In her fifty-years as one of Israel’s most celebrated singer/songwriters, Chava Alberstein has run the gamut from recording pop hits to reviving Yiddish classics. Raised in Israel, Alberstein debuted at age seventeen in a 1964 Jaffa nightclub performance broadcast live on the radio. During her required military service, she entertained the troops by singing and playing guitar. She released her first three albums in 1967: a self-titled folk album, a children’s album, and an album of Yiddish songs. While she began by performing songs written by others (and still chooses to highlight the work of young songwriters), in the mid-1980s she began writing her own lyrics, and her twenty-eighth album, 1986’s Mehagrim (Immigrants), was entirely her own work. That year, she also wrote the music for Stalin’s Disciples, a movie directed by her husband, Nadav Levitan. In 1989, her version of the traditional tune “Had Gadya” was banned by Israel State Radio for its criticism of Israel’s policies towards Palestinians. As of her most recent release in 2010, she has recorded 63 albums and has been honored with several Kinor David Awards (Israel’s Grammy) and a lifetime achievement award from YIVO for her contributions to Yiddish music.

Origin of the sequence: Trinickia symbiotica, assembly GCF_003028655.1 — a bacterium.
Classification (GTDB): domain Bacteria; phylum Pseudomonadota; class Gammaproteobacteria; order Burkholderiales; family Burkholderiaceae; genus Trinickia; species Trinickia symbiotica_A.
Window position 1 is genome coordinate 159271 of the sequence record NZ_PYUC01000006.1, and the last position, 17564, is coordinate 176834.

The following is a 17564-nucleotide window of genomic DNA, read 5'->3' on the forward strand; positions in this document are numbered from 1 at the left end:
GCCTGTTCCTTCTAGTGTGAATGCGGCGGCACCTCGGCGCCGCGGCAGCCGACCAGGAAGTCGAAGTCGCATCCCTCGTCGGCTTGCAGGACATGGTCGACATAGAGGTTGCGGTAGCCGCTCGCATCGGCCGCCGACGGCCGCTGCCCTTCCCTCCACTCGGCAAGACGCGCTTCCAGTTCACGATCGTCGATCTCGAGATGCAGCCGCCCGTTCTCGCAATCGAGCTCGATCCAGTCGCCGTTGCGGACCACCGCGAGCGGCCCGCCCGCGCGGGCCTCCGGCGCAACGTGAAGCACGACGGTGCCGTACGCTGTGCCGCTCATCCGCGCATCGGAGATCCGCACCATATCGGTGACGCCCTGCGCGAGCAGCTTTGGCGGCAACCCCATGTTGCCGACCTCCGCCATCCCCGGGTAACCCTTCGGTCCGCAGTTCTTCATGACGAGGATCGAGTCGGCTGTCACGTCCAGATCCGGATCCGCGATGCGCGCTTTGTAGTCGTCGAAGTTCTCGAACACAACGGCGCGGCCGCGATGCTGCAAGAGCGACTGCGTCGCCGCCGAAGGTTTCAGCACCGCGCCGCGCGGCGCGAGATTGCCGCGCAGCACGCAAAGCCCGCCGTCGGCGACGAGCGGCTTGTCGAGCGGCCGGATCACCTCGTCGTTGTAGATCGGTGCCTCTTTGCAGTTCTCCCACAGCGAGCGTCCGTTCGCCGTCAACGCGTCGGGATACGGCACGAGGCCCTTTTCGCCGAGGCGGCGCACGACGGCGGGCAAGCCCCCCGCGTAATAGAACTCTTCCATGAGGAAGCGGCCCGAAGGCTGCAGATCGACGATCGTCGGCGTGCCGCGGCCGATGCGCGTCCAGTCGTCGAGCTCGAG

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Jewish Women's Archive. "Chava Alberstein." (Viewed on November 14, 2019) <https://qa.jwa.org/people/alberstein-chava>.
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